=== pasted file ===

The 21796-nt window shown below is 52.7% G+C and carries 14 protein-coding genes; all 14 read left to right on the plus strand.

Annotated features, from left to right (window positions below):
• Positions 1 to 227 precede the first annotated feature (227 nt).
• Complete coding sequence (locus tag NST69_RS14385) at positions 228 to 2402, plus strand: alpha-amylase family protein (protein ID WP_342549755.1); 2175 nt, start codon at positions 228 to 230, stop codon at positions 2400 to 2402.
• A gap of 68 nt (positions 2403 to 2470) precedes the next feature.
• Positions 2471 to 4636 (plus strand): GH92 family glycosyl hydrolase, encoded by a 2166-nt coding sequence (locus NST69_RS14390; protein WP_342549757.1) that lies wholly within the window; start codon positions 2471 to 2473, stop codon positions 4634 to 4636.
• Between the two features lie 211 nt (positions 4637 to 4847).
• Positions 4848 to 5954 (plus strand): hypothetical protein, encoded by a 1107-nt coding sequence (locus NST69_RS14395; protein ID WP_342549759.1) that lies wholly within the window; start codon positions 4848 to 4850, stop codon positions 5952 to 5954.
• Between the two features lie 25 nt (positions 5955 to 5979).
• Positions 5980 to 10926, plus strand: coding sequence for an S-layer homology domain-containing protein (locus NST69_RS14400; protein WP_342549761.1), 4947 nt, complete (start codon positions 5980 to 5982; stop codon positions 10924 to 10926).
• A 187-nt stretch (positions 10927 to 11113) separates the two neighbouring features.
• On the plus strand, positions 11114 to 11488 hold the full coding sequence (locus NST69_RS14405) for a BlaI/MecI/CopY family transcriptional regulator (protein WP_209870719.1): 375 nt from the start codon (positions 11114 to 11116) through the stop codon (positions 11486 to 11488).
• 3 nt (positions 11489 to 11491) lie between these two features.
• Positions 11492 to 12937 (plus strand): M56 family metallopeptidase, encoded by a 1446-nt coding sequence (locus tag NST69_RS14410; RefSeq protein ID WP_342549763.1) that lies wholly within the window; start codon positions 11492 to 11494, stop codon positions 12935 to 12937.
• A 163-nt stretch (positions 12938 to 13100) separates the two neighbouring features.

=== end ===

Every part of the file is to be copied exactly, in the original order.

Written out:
The 21796-nt window shown below is 52.7% G+C and carries 14 protein-coding genes; all 14 read left to right on the plus strand.

Annotated features, from left to right (window positions below):
• Positions 1 to 227 precede the first annotated feature (227 nt).
• Complete coding sequence (locus tag NST69_RS14385) at positions 228 to 2402, plus strand: alpha-amylase family protein (protein ID WP_342549755.1); 2175 nt, start codon at positions 228 to 230, stop codon at positions 2400 to 2402.
• A gap of 68 nt (positions 2403 to 2470) precedes the next feature.
• Positions 2471 to 4636 (plus strand): GH92 family glycosyl hydrolase, encoded by a 2166-nt coding sequence (locus NST69_RS14390; protein WP_342549757.1) that lies wholly within the window; start codon positions 2471 to 2473, stop codon positions 4634 to 4636.
• Between the two features lie 211 nt (positions 4637 to 4847).
• Positions 4848 to 5954 (plus strand): hypothetical protein, encoded by a 1107-nt coding sequence (locus NST69_RS14395; protein ID WP_342549759.1) that lies wholly within the window; start codon positions 4848 to 4850, stop codon positions 5952 to 5954.
• Between the two features lie 25 nt (positions 5955 to 5979).
• Positions 5980 to 10926, plus strand: coding sequence for an S-layer homology domain-containing protein (locus NST69_RS14400; protein WP_342549761.1), 4947 nt, complete (start codon positions 5980 to 5982; stop codon positions 10924 to 10926).
• A 187-nt stretch (positions 10927 to 11113) separates the two neighbouring features.
• On the plus strand, positions 11114 to 11488 hold the full coding sequence (locus NST69_RS14405) for a BlaI/MecI/CopY family transcriptional regulator (protein WP_209870719.1): 375 nt from the start codon (positions 11114 to 11116) through the stop codon (positions 11486 to 11488).
• 3 nt (positions 11489 to 11491) lie between these two features.
• Positions 11492 to 12937 (plus strand): M56 family metallopeptidase, encoded by a 1446-nt coding sequence (locus tag NST69_RS14410; RefSeq protein ID WP_342549763.1) that lies wholly within the window; start codon positions 11492 to 11494, stop codon positions 12935 to 12937.
• A 163-nt stretch (positions 12938 to 13100) separates the two neighbouring features.